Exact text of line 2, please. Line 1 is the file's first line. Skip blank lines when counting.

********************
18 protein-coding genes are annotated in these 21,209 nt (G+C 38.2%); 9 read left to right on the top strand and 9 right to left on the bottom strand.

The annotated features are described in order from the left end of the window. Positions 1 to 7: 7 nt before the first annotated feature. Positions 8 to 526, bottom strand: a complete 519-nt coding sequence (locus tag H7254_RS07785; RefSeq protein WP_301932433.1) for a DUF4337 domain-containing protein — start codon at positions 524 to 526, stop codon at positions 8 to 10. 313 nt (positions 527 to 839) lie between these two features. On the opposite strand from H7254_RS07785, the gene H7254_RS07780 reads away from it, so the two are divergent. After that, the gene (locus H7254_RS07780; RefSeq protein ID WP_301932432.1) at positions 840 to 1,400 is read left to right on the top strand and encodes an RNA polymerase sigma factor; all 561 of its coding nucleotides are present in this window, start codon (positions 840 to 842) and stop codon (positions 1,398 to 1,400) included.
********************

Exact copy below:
The annotated features are described in order from the left end of the window. Positions 1 to 7: 7 nt before the first annotated feature. Positions 8 to 526, bottom strand: a complete 519-nt coding sequence (locus tag H7254_RS07785; RefSeq protein WP_301932433.1) for a DUF4337 domain-containing protein — start codon at positions 524 to 526, stop codon at positions 8 to 10. 313 nt (positions 527 to 839) lie between these two features. On the opposite strand from H7254_RS07785, the gene H7254_RS07780 reads away from it, so the two are divergent. After that, the gene (locus H7254_RS07780; RefSeq protein ID WP_301932432.1) at positions 840 to 1,400 is read left to right on the top strand and encodes an RNA polymerase sigma factor; all 561 of its coding nucleotides are present in this window, start codon (positions 840 to 842) and stop codon (positions 1,398 to 1,400) included.